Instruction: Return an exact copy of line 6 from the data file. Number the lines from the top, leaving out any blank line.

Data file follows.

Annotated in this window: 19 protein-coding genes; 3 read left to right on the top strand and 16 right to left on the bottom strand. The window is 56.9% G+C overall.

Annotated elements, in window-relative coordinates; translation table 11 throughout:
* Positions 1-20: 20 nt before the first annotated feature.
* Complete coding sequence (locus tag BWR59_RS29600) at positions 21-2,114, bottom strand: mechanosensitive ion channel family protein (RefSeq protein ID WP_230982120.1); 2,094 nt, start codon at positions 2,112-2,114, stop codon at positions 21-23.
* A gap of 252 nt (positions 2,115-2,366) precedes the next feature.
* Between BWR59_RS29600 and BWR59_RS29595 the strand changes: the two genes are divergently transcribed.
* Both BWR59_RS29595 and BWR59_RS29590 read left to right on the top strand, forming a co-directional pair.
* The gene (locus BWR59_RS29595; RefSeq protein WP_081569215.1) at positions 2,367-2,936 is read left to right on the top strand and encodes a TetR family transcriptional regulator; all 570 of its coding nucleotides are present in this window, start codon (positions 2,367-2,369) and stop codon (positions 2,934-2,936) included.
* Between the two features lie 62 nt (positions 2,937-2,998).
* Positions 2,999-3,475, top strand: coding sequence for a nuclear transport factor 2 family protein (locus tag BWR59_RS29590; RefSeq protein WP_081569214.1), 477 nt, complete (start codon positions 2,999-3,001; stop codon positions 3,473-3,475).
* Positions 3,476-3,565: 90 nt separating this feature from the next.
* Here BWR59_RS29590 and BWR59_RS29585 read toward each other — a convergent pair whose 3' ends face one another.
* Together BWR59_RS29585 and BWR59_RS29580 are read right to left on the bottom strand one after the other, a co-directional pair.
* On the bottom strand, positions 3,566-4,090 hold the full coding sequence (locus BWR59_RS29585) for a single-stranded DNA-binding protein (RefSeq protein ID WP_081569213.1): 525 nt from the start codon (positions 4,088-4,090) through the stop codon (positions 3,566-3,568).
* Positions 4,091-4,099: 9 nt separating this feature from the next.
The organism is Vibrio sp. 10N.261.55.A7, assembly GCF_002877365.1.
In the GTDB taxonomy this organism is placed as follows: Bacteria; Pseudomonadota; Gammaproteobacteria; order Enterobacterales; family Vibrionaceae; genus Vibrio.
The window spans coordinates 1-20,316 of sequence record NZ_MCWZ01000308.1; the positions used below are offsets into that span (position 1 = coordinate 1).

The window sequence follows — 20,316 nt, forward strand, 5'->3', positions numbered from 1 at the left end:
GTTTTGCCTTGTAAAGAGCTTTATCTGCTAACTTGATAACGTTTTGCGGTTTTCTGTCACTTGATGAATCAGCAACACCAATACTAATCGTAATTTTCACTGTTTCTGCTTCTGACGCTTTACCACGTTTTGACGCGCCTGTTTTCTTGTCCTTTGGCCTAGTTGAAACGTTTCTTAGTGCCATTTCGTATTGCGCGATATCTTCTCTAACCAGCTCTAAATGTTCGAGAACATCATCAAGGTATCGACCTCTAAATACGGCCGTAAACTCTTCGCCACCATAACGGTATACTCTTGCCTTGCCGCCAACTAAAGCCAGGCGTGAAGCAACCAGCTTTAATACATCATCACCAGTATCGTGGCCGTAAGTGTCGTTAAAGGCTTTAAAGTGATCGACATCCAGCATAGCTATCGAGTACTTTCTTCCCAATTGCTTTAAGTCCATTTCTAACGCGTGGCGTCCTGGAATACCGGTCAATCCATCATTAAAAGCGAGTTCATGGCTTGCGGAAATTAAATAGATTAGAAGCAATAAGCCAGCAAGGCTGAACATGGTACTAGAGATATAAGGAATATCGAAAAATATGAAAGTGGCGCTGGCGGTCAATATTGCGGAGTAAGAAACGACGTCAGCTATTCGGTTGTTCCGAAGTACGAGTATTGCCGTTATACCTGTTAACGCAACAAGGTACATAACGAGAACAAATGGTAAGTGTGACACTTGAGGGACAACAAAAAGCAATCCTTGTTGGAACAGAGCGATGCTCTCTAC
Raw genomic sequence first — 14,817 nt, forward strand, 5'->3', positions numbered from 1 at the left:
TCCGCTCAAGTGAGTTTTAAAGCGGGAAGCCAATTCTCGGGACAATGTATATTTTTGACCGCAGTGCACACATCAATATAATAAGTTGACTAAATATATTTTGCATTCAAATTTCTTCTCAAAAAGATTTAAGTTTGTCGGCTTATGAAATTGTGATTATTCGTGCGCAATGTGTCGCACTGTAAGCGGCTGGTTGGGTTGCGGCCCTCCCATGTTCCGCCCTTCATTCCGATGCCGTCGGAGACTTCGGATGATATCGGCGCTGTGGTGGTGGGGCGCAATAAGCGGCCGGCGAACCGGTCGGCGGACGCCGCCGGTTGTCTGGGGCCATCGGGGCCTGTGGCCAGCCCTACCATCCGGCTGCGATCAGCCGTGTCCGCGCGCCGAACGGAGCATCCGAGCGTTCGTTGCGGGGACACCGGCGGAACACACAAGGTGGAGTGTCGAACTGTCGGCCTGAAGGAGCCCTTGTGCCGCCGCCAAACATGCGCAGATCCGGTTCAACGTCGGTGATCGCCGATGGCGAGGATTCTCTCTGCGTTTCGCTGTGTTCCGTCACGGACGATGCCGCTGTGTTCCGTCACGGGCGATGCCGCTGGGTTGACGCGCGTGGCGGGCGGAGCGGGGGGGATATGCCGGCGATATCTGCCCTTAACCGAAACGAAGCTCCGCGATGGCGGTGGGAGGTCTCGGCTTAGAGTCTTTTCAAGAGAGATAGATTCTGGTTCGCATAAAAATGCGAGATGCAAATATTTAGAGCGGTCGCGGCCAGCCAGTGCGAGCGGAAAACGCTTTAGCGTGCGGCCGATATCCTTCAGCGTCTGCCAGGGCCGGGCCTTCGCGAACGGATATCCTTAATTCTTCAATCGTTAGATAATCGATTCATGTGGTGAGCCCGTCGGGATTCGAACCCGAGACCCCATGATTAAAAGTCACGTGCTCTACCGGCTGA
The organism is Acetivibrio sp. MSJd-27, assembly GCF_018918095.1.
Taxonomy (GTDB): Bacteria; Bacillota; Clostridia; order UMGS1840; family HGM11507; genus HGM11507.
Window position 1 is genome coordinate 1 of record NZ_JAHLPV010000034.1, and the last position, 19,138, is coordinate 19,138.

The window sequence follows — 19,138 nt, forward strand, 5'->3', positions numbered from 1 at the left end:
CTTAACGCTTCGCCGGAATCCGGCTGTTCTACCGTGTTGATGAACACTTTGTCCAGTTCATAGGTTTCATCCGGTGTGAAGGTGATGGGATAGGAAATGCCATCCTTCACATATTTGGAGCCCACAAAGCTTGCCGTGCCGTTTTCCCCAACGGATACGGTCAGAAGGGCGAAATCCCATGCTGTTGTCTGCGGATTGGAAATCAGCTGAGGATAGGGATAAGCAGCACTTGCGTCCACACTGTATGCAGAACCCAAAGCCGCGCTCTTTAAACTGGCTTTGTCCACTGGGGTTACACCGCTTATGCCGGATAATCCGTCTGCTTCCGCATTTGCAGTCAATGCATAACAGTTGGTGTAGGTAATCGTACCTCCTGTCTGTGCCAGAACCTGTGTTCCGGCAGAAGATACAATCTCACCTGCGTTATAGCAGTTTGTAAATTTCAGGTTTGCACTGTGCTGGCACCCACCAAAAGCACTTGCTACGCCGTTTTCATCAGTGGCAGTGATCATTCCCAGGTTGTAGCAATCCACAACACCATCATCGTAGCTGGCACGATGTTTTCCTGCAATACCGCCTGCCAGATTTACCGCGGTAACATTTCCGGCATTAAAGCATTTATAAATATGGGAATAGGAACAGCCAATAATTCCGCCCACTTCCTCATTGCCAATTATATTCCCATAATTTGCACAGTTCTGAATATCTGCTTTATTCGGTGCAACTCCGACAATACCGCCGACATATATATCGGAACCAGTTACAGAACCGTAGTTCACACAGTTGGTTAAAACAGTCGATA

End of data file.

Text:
* Between BWR59_RS29600 and BWR59_RS29595 the strand changes: the two genes are divergently transcribed.